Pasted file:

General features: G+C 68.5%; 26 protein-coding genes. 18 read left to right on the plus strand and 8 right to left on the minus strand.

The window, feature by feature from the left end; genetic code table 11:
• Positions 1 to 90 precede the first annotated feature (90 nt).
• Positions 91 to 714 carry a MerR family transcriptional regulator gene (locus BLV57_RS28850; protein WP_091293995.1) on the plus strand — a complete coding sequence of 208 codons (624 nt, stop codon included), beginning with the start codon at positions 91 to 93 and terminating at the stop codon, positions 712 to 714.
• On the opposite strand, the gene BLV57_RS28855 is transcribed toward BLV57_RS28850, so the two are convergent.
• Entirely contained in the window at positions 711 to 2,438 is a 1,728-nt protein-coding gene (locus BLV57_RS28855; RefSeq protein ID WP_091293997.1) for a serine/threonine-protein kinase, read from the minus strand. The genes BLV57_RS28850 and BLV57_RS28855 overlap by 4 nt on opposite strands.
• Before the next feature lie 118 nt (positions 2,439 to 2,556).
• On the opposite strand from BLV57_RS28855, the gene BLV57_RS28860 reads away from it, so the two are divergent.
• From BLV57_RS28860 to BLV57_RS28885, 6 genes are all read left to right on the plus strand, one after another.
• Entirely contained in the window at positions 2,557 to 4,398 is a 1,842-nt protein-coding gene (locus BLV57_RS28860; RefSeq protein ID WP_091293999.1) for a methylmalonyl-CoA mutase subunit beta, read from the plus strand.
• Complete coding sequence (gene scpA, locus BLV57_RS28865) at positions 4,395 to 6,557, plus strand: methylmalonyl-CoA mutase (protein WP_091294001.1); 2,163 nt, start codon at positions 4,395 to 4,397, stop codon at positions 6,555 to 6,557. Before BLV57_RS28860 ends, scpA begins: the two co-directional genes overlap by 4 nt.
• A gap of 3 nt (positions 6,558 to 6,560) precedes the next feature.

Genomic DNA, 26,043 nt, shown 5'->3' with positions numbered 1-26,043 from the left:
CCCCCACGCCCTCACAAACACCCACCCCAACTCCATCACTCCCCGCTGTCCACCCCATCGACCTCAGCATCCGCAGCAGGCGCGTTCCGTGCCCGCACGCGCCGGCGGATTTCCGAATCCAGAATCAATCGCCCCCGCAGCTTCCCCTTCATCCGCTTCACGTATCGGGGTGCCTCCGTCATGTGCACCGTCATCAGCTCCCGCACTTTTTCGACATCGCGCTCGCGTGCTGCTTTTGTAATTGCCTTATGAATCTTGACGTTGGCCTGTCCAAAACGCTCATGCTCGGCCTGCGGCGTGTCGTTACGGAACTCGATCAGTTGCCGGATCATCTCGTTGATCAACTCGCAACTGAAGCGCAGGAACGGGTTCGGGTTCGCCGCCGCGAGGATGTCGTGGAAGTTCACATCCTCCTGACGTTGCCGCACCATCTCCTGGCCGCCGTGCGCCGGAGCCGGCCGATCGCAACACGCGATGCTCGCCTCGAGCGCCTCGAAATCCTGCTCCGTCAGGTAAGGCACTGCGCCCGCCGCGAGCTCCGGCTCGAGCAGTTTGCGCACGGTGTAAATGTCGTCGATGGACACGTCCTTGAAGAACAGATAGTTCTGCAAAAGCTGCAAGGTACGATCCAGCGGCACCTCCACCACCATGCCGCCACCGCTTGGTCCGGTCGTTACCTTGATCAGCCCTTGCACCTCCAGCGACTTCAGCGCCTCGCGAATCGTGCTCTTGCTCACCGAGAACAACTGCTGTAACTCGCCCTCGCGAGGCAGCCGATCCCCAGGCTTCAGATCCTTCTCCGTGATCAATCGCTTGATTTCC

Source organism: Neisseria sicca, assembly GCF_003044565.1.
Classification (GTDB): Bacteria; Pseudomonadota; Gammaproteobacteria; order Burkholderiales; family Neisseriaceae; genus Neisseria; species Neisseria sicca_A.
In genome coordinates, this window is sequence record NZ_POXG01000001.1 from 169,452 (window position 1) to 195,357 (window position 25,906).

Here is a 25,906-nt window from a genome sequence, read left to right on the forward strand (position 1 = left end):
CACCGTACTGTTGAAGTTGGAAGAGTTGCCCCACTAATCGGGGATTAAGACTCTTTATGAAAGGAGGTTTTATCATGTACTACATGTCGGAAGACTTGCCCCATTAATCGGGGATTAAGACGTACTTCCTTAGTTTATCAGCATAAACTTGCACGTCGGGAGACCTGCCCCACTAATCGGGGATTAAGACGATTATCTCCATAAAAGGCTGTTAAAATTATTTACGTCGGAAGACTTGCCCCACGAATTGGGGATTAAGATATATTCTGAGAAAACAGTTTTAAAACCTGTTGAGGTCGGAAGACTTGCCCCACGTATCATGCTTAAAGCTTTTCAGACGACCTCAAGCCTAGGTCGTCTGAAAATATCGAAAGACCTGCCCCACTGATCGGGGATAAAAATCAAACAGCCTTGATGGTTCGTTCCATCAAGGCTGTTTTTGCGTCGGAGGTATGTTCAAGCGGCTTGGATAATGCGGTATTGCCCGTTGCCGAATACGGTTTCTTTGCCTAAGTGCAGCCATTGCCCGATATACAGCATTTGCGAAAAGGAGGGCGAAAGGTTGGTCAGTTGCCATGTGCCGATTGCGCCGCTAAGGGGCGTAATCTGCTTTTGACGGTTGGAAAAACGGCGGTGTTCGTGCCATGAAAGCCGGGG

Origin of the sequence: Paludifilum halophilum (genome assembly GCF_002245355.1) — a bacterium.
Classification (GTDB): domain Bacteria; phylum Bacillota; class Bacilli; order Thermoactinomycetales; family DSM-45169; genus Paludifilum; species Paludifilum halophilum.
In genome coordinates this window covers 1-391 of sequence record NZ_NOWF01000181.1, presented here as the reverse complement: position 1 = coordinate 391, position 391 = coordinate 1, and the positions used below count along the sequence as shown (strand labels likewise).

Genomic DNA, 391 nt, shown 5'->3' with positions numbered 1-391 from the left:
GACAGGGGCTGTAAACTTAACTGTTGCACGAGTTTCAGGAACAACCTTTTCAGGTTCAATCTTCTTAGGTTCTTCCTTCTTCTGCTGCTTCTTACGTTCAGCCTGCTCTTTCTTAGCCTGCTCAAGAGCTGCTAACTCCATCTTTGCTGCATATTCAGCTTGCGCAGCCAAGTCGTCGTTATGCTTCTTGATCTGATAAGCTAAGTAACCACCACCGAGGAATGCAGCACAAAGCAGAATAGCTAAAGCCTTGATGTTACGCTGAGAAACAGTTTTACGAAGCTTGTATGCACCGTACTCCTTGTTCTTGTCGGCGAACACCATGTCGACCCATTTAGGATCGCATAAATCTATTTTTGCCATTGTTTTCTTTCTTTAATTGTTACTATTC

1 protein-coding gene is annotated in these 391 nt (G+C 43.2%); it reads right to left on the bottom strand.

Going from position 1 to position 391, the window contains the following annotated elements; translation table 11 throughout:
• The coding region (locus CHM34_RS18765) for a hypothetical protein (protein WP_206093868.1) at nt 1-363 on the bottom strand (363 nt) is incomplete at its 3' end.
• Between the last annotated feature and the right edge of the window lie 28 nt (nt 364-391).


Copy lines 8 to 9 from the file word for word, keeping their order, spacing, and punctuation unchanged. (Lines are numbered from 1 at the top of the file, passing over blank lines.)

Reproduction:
• On the opposite strand from BLV57_RS28855, the gene BLV57_RS28860 reads away from it, so the two are divergent.
• From BLV57_RS28860 to BLV57_RS28885, 6 genes are all read left to right on the plus strand, one after another.